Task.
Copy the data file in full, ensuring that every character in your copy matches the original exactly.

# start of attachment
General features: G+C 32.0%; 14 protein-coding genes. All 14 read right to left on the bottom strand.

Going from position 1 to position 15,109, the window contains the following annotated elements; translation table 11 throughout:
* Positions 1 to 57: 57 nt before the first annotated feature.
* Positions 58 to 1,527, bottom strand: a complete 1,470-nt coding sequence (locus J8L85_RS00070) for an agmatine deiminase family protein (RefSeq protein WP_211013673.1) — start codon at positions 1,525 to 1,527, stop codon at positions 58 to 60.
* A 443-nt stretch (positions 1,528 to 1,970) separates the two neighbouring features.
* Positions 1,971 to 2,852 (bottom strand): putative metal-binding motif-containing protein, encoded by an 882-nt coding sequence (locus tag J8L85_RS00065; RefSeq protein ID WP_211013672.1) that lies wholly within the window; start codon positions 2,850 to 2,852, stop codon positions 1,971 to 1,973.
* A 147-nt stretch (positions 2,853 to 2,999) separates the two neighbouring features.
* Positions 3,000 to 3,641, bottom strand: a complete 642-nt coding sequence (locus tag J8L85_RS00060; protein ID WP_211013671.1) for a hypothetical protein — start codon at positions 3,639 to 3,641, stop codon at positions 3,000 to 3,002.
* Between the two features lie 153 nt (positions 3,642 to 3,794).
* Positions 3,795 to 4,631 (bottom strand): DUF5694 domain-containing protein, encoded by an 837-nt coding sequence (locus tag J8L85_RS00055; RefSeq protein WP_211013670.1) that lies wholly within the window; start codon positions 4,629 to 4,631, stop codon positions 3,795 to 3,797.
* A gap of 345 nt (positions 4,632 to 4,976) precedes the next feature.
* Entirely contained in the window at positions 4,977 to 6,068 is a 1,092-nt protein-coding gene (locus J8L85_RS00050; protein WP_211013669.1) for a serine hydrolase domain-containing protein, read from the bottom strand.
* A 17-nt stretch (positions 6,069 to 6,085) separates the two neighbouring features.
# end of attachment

General features: G+C 32.0%; 14 protein-coding genes. All 14 read right to left on the bottom strand.

Going from position 1 to position 15,109, the window contains the following annotated elements; translation table 11 throughout:
* Positions 1 to 57: 57 nt before the first annotated feature.
* Positions 58 to 1,527, bottom strand: a complete 1,470-nt coding sequence (locus J8L85_RS00070) for an agmatine deiminase family protein (RefSeq protein WP_211013673.1) — start codon at positions 1,525 to 1,527, stop codon at positions 58 to 60.
* A 443-nt stretch (positions 1,528 to 1,970) separates the two neighbouring features.
* Positions 1,971 to 2,852 (bottom strand): putative metal-binding motif-containing protein, encoded by an 882-nt coding sequence (locus tag J8L85_RS00065; RefSeq protein ID WP_211013672.1) that lies wholly within the window; start codon positions 2,850 to 2,852, stop codon positions 1,971 to 1,973.
* A 147-nt stretch (positions 2,853 to 2,999) separates the two neighbouring features.
* Positions 3,000 to 3,641, bottom strand: a complete 642-nt coding sequence (locus tag J8L85_RS00060; protein ID WP_211013671.1) for a hypothetical protein — start codon at positions 3,639 to 3,641, stop codon at positions 3,000 to 3,002.
* Between the two features lie 153 nt (positions 3,642 to 3,794).
* Positions 3,795 to 4,631 (bottom strand): DUF5694 domain-containing protein, encoded by an 837-nt coding sequence (locus tag J8L85_RS00055; RefSeq protein WP_211013670.1) that lies wholly within the window; start codon positions 4,629 to 4,631, stop codon positions 3,795 to 3,797.
* A gap of 345 nt (positions 4,632 to 4,976) precedes the next feature.
* Entirely contained in the window at positions 4,977 to 6,068 is a 1,092-nt protein-coding gene (locus J8L85_RS00050; protein WP_211013669.1) for a serine hydrolase domain-containing protein, read from the bottom strand.
* A 17-nt stretch (positions 6,069 to 6,085) separates the two neighbouring features.